When It Comes Buying Real Estate, There Are Five Rookie Mistakes To Avoid

When It Comes Buying Real Estate, There Are Five Rookie Mistakes To Avoid

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Rookie, newcomer, upstart... these are all terms used to describe a new agent. You're in a whole new universe, whatever you choose to call yourself... and you're at a loss on what to do.

You're feeling isolated... and desperate to get things moving.

However, making a mistake at this point can stifle or halt your growth, which is the last thing you want.

So I though I'd share some of the mistakes I've seen agents make when they're too eager, too smug, too lazy, or just too clueless to see them coming.

My aim is that you will take this article to heart and avoid these blunders at all costs!

Ready? Let's get started!


1st "New Agent" Mistake: Choosing The Wrong Brokerage

I can picture you now, all pumped up and on the edge of your seat, waiting for me to declare which brokerages are "right" and which are "wrong."


That is not what I am referring to.

In other words, some agents select their brokerage for the wrong reasons. It also hinders their professional advancement.

Rather of focusing on the most lucrative offer or the office where you know someone, be sure you're getting what you need from a brokerage.

I'd say that a quality training program is far more necessary than a larger split for the vast majority of new agents.

Mentoring is the same way. Finding a supportive atmosphere in which you feel at ease is also important.

Others may be looking for technological advantages.

The trick is to examine yourself and determine what you require in order to operate at your best. Then look for a brokerage that can help you with that. When interviewing with different brokerages, don't be hesitant to ask these questions. The more honestly you describe what you require and what will help you succeed, the better match you will find.


2nd "New Agent" Mistake : They Don't Have A Written Plan

Some agents enter the industry thinking it's just another sales job, although one with greater commissions than selling cars or furniture.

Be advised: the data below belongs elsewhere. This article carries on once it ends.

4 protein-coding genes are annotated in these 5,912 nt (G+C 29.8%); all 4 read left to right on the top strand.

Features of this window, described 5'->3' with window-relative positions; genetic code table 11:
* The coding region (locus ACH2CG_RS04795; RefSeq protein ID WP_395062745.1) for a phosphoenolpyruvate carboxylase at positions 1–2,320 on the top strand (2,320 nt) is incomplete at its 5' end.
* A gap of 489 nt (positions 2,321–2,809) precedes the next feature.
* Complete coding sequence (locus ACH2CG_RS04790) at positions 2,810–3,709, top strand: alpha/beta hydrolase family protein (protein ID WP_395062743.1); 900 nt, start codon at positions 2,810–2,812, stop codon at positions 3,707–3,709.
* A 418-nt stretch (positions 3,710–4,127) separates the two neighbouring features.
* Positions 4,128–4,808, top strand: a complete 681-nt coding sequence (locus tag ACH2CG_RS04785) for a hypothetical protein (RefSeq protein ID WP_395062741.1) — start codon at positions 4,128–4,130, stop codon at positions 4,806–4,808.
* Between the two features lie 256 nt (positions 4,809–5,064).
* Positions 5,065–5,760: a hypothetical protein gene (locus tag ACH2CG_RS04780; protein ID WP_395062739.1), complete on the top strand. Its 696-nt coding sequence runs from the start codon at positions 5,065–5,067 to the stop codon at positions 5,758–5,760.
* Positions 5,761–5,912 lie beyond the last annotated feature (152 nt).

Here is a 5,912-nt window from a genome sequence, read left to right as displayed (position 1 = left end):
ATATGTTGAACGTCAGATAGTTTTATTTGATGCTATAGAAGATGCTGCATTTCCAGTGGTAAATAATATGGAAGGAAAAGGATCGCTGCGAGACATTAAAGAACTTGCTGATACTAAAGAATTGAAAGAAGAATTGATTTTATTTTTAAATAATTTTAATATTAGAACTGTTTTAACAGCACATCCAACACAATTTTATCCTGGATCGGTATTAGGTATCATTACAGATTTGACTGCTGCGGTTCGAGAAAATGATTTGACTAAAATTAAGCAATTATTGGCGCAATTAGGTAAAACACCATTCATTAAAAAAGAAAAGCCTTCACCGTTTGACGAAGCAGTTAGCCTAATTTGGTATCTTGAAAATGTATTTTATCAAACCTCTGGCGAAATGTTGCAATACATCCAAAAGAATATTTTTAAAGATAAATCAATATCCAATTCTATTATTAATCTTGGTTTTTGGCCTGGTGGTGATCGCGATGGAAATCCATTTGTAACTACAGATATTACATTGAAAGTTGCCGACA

What they don't comprehend is that this isn't the case. Because you're establishing your own business as a real estate agent, you'll need a detailed business plan.

Getting into this industry without a detailed business plan is like hopping in your car and driving across the nation without thinking about the path you'll travel. You may eventually arrive at your destination, but it will take considerably longer and involve many more stops and starts along the route.

Create your business plan and share it with other entrepreneurs so you can obtain feedback and make changes before you go too far.


3rd "New Agent" Mistake: They Don't Invest In Their Companies

In comparison to other industries, real estate has a relatively low entrance barrier.

Isn't it true that you have to agree?

But it doesn't mean it's simple to succeed in this industry.

Not at all.

Within the first five years, the vast majority of people who start this firm fail.


Mostly because they are unwilling – or unable to afford – to adequately market themselves.

This isn't just another sales job, as we mentioned in Mistake No. 2. You've decided to create your own company. To be successful in business, you must put money into it.

You have to spend money to generate money in this sector, whether it's buying leads from Zillow or engaging an agency to establish your own brand and map out a marketing strategy.

STOP if you're thinking about getting into real estate because it's "simple" and "needs no overhead." With that thinking or approach, you're not going to be successful.


4th "New Agent" Mistake: They Don't Spend Enough Time Learning The Business

The adage "you can't run before you can walk" seems appropriate in this situation.